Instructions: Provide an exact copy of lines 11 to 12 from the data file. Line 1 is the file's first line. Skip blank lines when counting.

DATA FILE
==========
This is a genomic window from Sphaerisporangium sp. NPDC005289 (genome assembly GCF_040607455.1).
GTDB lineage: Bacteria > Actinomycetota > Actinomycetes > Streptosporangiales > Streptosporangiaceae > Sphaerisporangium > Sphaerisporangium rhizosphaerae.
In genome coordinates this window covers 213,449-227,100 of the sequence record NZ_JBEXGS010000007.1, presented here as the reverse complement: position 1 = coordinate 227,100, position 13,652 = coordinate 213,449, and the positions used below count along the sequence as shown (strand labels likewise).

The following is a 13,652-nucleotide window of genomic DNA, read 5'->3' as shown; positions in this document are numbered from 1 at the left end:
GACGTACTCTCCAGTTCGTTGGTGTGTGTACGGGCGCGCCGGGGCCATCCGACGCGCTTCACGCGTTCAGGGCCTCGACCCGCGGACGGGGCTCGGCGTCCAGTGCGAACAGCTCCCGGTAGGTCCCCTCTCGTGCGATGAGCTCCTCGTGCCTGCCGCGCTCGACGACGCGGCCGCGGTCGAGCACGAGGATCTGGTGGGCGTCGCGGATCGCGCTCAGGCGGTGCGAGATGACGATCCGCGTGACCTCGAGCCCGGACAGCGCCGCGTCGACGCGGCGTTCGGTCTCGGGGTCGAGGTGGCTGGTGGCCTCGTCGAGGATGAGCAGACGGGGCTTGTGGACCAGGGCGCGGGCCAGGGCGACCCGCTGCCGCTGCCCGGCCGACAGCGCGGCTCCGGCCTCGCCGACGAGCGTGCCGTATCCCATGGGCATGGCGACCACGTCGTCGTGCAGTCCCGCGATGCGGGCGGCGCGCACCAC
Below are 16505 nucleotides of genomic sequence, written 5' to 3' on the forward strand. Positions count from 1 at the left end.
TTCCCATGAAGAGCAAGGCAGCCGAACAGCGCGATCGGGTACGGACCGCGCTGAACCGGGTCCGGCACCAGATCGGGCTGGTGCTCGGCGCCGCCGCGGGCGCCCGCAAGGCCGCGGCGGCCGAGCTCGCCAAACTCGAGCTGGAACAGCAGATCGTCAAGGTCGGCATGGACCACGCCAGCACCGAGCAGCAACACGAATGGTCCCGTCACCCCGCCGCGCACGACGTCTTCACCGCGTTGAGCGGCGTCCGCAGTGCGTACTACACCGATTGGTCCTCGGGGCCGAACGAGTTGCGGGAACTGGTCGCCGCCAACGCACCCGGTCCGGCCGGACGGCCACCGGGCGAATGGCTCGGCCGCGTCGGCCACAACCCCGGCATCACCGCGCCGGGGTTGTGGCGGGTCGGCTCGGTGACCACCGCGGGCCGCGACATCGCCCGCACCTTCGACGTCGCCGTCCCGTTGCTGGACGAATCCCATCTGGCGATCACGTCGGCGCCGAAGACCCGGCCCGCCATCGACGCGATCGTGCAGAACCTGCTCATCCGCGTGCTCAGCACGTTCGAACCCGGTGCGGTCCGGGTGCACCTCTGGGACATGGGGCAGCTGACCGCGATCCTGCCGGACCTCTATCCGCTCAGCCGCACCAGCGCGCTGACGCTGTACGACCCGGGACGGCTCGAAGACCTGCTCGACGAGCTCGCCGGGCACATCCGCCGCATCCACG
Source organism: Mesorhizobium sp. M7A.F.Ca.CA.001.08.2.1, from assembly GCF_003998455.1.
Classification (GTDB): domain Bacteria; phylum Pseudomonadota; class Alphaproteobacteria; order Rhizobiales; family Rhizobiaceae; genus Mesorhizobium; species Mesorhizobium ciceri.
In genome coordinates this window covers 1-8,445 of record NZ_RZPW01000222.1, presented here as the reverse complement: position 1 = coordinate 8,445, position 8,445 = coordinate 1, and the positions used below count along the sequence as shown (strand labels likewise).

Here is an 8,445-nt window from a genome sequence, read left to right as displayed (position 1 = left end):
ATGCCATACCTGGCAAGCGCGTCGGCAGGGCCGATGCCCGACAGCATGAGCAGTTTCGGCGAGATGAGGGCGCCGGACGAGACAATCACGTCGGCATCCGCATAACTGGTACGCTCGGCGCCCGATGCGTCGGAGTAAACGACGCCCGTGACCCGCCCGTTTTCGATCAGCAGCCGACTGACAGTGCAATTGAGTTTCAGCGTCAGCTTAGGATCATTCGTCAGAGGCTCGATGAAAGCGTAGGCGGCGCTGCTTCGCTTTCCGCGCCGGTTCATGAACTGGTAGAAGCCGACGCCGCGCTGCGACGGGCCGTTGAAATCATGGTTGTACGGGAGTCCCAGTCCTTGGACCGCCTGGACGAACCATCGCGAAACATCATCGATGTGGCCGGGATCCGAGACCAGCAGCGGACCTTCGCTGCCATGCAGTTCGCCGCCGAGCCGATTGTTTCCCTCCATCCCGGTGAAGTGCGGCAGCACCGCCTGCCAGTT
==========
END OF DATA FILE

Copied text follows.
Here is an 8,445-nt window from a genome sequence, read left to right as displayed (position 1 = left end):
ATGCCATACCTGGCAAGCGCGTCGGCAGGGCCGATGCCCGACAGCATGAGCAGTTTCGGCGAGATGAGGGCGCCGGACGAGACAATCACGTCGGCATCCGCATAACTGGTACGCTCGGCGCCCGATGCGTCGGAGTAAACGACGCCCGTGACCCGCCCGTTTTCGATCAGCAGCCGACTGACAGTGCAATTGAGTTTCAGCGTCAGCTTAGGATCATTCGTCAGAGGCTCGATGAAAGCGTAGGCGGCGCTGCTTCGCTTTCCGCGCCGGTTCATGAACTGGTAGAAGCCGACGCCGCGCTGCGACGGGCCGTTGAAATCATGGTTGTACGGGAGTCCCAGTCCTTGGACCGCCTGGACGAACCATCGCGAAACATCATCGATGTGGCCGGGATCCGAGACCAGCAGCGGACCTTCGCTGCCATGCAGTTCGCCGCCGAGCCGATTGTTTCCCTCCATCCCGGTGAAGTGCGGCAGCACCGCCTGCCAGTT